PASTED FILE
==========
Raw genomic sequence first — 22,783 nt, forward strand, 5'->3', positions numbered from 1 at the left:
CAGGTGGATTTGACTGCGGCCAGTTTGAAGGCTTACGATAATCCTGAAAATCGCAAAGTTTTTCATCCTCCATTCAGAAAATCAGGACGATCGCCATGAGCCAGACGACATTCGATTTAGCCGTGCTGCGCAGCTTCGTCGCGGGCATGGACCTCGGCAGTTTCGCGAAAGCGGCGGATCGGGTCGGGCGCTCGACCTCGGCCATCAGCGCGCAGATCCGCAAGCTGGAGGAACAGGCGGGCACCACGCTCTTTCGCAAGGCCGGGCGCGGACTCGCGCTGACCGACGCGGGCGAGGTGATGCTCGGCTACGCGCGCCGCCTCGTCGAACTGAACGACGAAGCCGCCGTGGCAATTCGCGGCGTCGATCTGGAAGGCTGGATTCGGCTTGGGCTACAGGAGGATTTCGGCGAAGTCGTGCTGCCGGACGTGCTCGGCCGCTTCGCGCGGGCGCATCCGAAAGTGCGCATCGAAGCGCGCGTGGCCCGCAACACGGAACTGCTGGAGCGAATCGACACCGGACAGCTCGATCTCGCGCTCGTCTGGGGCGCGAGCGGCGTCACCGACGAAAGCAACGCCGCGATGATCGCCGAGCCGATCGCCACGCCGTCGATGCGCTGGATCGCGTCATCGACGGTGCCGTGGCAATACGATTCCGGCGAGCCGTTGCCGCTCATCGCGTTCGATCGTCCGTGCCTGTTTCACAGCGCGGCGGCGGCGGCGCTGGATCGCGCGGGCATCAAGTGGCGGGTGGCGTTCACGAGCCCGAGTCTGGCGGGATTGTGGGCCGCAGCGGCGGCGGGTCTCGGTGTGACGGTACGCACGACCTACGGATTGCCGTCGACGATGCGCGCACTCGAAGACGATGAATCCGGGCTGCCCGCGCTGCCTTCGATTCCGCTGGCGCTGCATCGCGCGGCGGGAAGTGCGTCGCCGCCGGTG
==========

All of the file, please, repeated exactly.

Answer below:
Raw genomic sequence first — 22,783 nt, forward strand, 5'->3', positions numbered from 1 at the left:
CAGGTGGATTTGACTGCGGCCAGTTTGAAGGCTTACGATAATCCTGAAAATCGCAAAGTTTTTCATCCTCCATTCAGAAAATCAGGACGATCGCCATGAGCCAGACGACATTCGATTTAGCCGTGCTGCGCAGCTTCGTCGCGGGCATGGACCTCGGCAGTTTCGCGAAAGCGGCGGATCGGGTCGGGCGCTCGACCTCGGCCATCAGCGCGCAGATCCGCAAGCTGGAGGAACAGGCGGGCACCACGCTCTTTCGCAAGGCCGGGCGCGGACTCGCGCTGACCGACGCGGGCGAGGTGATGCTCGGCTACGCGCGCCGCCTCGTCGAACTGAACGACGAAGCCGCCGTGGCAATTCGCGGCGTCGATCTGGAAGGCTGGATTCGGCTTGGGCTACAGGAGGATTTCGGCGAAGTCGTGCTGCCGGACGTGCTCGGCCGCTTCGCGCGGGCGCATCCGAAAGTGCGCATCGAAGCGCGCGTGGCCCGCAACACGGAACTGCTGGAGCGAATCGACACCGGACAGCTCGATCTCGCGCTCGTCTGGGGCGCGAGCGGCGTCACCGACGAAAGCAACGCCGCGATGATCGCCGAGCCGATCGCCACGCCGTCGATGCGCTGGATCGCGTCATCGACGGTGCCGTGGCAATACGATTCCGGCGAGCCGTTGCCGCTCATCGCGTTCGATCGTCCGTGCCTGTTTCACAGCGCGGCGGCGGCGGCGCTGGATCGCGCGGGCATCAAGTGGCGGGTGGCGTTCACGAGCCCGAGTCTGGCGGGATTGTGGGCCGCAGCGGCGGCGGGTCTCGGTGTGACGGTACGCACGACCTACGGATTGCCGTCGACGATGCGCGCACTCGAAGACGATGAATCCGGGCTGCCCGCGCTGCCTTCGATTCCGCTGGCGCTGCATCGCGCGGCGGGAAGTGCGTCGCCGCCGGTG